PetaPixel

That’s No Way to Treat a Perfectly Good Viewfinder!

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Living in a tourist town like San Francisco, I have frequent opportunities to observe how people use their cameras. Inevitably, these lead to “Why, oh why?” moments in which advanced technology collides with general cluelessness.

I’ll save gripes like inappropriate flash use and bazooka lenses for landscape shots for another day, because lately I’ve been noticing another type of foolishness: People with advanced cameras completely ignoring one of the hallmark advantages of an advanced camera, the ability to compose with a viewfinder.

I’m talking sunny day, outdoors and people still striking the arms-out Frankenstein position to compose with the LCD screen. C’mon — it’s bad enough that viewfinders essentially disappeared from the compact camera market due to consumer indifference. Now we’re going to let them wither away from neglect on the prosumer-and-up side?

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OK, so some of the advantages of using the viewfinder, such as the inherent improvement in stability, might not be immediately apparent to a casual shooter. But I’m seeing tourist after tourist relying completely on their SLR’s viewscreen under conditions where that obviously makes it harder to see what they’re doing.

Obama doing it right with a Canon 5D Mark II

Obama doing it right with a Canon 5D Mark II

I truly don’t get it. Has the average consumer so completely habituated to smartphone photography that having the camera wobble a few feet from the face is part of their mental definition of photography? Is it just too much trouble to take off those designer sunglasses? Are these actually Rule of Thirds snobs who can’t abide the slightest cropping of their field of view? Or am I yet another kind of oddball with my average 10:1 ratio for viewfinder composing vs. LCD screen?


Image credits: Scenes From The MOMA: sometaithurts by LarimdaME, bonnie’s blurry by peteSwede, Live View by Dennis Vu Photography for Unleashed Media, Live-view Stare by Manny Valdes, Obama using a 5D Mark II by Pete Souza


 
  • Tommy Sar

    The average consumer can’t even be bothered to peel off the “12 MEGAPIXELS 4X ZOOM” sticker off their camera. Expecting them to use a viewfinder is a bit much.

  • thegeenster

    Obama doing it right… except he’s not holding the lens.

  • Travis

    Hey, the guy with the Cybershot has an excuse, tunnel viewfinders are tiny!

  • Obvious

    I suppose that since I can’t focus for beans with the viewfinder and can rely on live-view to nail the focus doesn’t count for anything.

    On the other hand, when I use the tilt on my tilt-shift lens, the focus is ALWAYS easier to accomplish with the viewfinder. I don’t know why I would ever use my live view.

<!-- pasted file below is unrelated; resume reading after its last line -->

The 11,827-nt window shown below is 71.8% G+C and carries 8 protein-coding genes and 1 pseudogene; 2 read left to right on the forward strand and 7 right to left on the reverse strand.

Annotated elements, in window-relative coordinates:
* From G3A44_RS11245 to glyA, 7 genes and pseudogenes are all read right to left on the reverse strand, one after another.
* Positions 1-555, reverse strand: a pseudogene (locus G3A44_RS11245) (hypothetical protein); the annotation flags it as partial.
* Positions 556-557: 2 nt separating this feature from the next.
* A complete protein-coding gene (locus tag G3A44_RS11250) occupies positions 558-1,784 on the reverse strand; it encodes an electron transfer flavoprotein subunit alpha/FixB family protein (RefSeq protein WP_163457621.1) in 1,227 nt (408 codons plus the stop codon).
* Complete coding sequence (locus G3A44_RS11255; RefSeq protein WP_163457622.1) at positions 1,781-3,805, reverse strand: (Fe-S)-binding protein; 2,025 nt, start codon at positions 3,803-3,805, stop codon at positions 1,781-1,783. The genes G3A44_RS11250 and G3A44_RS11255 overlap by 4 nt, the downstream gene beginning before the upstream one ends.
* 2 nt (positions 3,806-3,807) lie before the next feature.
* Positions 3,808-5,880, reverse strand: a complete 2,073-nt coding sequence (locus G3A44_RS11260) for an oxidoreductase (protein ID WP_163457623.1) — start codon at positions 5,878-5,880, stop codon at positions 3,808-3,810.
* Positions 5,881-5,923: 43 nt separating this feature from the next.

• art

    The fourth pic, the one above Obama’s is someone shooting video. You can’t use the viewfinder for that…

    Using liveview + manual focus also helps a lot when you’re trying to get critical focus on something and have the time for it.

    There are uses for both.

  • fahrertuer

    When shooting without a tripod, especially in bright situations, I usually prefer the viewfinder.
    But when I’m on a tripod I usually prefer liveview. Framing the shot and focussing is a lot easier when you can tilt and rotate the screen so that you can easily view it instead of having to distort you body into a form making yoga masters proud

  • Tommy Sar

    Listen, you must be new here. All PetaPixel comments are to be sarcastically cynical and as negative as the dark rooms of abandoned Kodakchrome developers.

    Your level-headed and fair voice of reason just doesn’t fit in this group of trolls.

  • davidonformosa

    Many people have been shooting with digital compact cameras for over a decade now. Composing via the LCD screen is the default mode for almost all of these cameras. Where they do have an optical or electronic viewfinder it is is usually of poor quality and therefore rarely used. When these people trade up to DSLR cameras they continue to have the same shooting style. It might simply be habit or more likely because they don’t really understand how a DSLR camera works. I don’t think Canon or Nikon could care less about how people use the camera as long as they keep buying new ones.

  • benorchard

    Most functions of Magic Lantern require live view. Its the one and only downside to ML….. So using ML makes me look like one of them to you? Hmmm…….

  • ripley

    One time, my friend’s younger sister (she was about 10 at the time) grabbed my Holga, held it up, looked confused and said “where is the screen?”.

    Most adults who borrow my DSLR ask me the same question.

  • Dandy Dan

    I always use live view when shooting close-up images. It is too difficult to track a moving insect when shooting at greater than 1:1 macro. Must keep one eye on the screen and one eye looking over the lens.